The bill provides full funding to proceed with immediate development of the first-ever voluntary national tests in 4th grade reading and 8th grade math, based on the widely accepted National Assessment of Educational Progress. The National Assessment Governing Board will oversee policies and development of the tests. The bill also permits pilot testing to begin in Fall 1998.

The bill provides nearly $300 million in new funding for the Department and other agencies to implement the President's comprehensive strategy for involving teachers, families and communities in ensuring that all children learn to read well and independently by the end of third grade. The $300 million includes $210 million in advance funding for pending child literacy legislation, $25 million in new funding for Eisenhower Professional Development State Grants that is earmarked for professional development in reading, and a $16 million increase for the Even Start family literacy program.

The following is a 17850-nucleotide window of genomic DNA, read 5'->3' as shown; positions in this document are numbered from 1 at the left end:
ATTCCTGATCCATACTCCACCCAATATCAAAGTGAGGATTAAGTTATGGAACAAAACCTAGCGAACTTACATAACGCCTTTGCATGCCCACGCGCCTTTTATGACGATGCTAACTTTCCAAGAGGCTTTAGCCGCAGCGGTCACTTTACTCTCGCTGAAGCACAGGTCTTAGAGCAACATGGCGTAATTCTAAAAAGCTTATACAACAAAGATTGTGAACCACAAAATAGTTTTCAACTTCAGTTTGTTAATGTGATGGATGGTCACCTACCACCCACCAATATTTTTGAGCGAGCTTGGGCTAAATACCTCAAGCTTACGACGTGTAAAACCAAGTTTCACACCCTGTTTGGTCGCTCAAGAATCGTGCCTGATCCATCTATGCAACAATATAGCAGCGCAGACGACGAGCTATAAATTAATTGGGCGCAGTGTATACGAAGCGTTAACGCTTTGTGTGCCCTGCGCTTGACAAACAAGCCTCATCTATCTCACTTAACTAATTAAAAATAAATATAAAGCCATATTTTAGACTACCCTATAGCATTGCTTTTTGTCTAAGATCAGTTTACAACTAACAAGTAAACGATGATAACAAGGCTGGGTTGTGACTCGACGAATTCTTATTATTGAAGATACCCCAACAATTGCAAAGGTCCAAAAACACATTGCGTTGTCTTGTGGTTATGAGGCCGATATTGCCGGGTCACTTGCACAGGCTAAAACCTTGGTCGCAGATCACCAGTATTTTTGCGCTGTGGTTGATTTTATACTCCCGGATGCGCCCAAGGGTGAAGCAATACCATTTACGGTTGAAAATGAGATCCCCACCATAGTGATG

Funding for the President's Technology Literacy Challenge Fund is more thandoubled, from $200 million in 1997 to $425 million in 1998, to help schools pay for computers and software connected to the Internet, provide professional development in the integration of technology into the curriculum, and apply technology to support school reform efforts. The bill also includes an 86 percent increase for Technology Innovation Challenge Grants -- from $57 million to $106 million -- to support a wide range of innovative strategies for improving teaching and learning and increasing student access to technology.

An $80 million appropriation -- up $29 million or 57 percent -- will accelerate progress toward the President's goal of developing 3,000 new charter schools. Up to 500 new charter schools will be funded in 1998, for a total of almost 1,000 federally supported, locally designed schools that enhance choice, excellence, and accountability in public education.